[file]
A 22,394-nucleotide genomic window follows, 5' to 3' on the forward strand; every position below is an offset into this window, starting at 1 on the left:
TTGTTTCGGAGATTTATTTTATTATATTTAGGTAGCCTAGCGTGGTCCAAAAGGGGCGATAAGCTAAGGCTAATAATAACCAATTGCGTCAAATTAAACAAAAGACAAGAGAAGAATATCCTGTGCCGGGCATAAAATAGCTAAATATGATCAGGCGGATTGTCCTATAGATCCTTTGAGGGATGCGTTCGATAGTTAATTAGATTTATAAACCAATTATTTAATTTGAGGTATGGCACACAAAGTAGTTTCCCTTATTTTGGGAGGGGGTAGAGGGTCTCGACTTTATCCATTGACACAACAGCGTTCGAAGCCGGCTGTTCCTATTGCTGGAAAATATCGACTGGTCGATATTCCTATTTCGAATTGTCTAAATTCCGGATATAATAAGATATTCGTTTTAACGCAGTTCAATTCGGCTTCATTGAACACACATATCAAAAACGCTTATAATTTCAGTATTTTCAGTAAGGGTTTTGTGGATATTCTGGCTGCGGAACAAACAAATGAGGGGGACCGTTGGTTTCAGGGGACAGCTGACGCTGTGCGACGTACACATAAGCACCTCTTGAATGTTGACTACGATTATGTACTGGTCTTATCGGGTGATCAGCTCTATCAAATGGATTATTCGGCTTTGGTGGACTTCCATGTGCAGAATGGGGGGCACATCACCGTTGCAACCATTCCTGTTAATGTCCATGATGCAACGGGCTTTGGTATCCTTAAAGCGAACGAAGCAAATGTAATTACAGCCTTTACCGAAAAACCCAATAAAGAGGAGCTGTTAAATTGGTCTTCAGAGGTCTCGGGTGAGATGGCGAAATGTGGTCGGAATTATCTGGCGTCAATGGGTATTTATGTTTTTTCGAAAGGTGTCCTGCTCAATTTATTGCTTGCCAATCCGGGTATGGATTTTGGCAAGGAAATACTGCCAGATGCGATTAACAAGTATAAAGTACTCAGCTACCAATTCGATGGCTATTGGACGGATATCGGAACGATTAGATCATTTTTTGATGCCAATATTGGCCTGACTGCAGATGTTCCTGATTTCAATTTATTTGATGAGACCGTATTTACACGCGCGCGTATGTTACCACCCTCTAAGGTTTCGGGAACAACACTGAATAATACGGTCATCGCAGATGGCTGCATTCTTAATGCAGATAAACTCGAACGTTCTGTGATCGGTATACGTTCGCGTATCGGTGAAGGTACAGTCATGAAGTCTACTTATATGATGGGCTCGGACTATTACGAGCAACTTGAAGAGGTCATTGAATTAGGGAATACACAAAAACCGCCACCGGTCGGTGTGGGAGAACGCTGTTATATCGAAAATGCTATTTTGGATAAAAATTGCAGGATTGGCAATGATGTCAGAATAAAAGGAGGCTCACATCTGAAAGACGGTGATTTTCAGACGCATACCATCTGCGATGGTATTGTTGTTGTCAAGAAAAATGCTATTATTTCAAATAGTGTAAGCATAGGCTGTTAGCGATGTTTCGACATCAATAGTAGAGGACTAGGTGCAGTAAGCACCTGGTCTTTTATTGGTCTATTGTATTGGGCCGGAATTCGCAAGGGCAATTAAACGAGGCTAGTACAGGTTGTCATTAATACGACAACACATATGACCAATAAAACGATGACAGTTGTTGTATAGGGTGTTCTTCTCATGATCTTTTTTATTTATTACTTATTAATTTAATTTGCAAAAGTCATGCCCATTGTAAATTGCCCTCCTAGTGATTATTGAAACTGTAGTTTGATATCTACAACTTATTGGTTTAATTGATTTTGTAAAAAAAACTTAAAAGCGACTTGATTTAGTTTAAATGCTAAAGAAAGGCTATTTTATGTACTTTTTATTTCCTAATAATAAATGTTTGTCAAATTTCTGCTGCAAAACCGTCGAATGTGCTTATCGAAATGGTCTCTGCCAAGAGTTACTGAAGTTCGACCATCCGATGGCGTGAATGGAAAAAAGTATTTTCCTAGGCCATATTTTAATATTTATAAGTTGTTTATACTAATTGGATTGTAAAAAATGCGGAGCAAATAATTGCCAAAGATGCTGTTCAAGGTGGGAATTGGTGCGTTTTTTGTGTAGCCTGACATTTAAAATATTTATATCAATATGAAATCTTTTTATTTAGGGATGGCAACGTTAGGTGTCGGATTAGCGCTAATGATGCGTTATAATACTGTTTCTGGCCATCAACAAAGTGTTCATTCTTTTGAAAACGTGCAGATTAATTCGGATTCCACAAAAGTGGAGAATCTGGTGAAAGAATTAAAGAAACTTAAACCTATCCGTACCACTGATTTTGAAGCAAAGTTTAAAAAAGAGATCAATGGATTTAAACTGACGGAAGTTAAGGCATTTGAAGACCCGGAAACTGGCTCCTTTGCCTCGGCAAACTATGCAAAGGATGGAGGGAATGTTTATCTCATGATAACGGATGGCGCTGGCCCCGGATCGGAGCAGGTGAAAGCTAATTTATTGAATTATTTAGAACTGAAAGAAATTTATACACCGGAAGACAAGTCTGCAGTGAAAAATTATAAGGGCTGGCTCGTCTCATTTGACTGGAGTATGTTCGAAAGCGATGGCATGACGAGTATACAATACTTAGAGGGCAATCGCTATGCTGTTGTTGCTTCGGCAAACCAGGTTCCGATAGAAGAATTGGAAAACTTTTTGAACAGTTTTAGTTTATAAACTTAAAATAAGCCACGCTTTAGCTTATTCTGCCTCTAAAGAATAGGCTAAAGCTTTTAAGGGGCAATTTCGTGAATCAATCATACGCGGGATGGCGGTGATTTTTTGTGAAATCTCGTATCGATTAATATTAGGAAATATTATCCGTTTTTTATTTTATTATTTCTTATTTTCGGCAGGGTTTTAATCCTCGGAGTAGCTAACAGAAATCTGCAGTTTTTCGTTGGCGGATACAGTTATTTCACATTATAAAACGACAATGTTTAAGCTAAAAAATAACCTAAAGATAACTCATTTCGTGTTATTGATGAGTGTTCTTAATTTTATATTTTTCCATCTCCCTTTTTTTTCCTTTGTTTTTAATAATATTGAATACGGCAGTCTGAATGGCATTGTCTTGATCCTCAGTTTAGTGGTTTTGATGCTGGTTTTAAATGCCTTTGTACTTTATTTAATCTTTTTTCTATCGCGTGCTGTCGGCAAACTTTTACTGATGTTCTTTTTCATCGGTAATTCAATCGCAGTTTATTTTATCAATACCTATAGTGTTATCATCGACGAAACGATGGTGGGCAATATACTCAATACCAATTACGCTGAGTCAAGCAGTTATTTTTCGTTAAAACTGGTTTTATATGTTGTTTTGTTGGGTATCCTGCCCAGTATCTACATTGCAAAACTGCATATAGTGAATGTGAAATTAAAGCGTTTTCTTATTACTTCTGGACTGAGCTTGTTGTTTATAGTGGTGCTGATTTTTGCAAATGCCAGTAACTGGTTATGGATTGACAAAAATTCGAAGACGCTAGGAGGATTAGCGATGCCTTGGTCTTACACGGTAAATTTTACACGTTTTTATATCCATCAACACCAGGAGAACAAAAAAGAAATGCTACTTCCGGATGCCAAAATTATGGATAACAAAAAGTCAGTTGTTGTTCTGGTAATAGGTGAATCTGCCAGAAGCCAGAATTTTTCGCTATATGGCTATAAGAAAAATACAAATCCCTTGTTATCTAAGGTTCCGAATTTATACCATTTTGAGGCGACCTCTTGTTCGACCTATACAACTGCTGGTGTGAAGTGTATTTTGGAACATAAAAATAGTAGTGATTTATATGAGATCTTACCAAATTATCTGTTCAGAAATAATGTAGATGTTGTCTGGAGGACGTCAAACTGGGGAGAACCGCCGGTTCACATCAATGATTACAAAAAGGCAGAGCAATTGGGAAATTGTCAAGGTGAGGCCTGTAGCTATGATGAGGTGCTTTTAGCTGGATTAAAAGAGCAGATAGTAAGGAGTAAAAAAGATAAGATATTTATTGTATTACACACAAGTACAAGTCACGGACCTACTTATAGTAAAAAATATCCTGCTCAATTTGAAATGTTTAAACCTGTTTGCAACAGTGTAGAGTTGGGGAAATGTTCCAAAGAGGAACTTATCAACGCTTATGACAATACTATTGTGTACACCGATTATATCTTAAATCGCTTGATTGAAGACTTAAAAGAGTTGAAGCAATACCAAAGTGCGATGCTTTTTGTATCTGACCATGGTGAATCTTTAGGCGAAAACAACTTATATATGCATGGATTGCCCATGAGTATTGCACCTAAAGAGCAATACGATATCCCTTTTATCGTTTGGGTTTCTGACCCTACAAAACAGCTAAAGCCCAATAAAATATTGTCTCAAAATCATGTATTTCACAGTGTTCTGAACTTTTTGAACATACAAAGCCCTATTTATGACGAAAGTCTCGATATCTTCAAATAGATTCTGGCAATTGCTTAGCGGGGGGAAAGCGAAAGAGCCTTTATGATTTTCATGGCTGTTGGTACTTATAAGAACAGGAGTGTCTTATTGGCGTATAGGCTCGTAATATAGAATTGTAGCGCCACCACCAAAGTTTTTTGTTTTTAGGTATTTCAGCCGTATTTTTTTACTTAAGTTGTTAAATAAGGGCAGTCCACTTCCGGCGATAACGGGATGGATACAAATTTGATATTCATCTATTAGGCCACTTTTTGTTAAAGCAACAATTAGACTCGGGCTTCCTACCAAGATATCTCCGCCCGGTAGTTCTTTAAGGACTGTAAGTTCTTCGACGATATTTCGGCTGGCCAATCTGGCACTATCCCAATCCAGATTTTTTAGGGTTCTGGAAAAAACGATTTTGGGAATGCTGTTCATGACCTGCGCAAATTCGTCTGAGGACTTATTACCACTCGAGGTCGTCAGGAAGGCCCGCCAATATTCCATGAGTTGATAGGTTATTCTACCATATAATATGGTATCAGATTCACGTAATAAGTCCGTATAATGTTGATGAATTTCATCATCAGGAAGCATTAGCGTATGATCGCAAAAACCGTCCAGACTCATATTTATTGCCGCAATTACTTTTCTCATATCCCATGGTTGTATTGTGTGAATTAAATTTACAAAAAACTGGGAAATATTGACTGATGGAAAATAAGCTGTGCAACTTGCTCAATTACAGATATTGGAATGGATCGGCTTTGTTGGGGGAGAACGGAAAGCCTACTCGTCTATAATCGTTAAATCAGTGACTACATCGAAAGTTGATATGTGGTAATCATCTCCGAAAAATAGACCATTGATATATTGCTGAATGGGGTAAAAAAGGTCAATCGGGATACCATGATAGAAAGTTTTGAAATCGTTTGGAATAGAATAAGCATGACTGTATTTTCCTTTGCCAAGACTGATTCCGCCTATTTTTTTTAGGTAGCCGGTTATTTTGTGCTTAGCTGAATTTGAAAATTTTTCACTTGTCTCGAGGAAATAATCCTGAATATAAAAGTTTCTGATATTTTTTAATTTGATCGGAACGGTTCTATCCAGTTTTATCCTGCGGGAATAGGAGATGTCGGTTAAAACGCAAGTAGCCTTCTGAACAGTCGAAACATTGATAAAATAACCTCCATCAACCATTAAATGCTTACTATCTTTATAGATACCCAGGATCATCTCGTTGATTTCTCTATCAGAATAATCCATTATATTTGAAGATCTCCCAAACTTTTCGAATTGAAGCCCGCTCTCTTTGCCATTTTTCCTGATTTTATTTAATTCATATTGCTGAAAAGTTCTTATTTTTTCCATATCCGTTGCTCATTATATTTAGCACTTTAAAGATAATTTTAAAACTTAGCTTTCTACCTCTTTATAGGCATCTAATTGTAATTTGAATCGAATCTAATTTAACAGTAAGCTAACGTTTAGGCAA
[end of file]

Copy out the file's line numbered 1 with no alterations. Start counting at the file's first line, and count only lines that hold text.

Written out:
A 22,394-nucleotide genomic window follows, 5' to 3' on the forward strand; every position below is an offset into this window, starting at 1 on the left: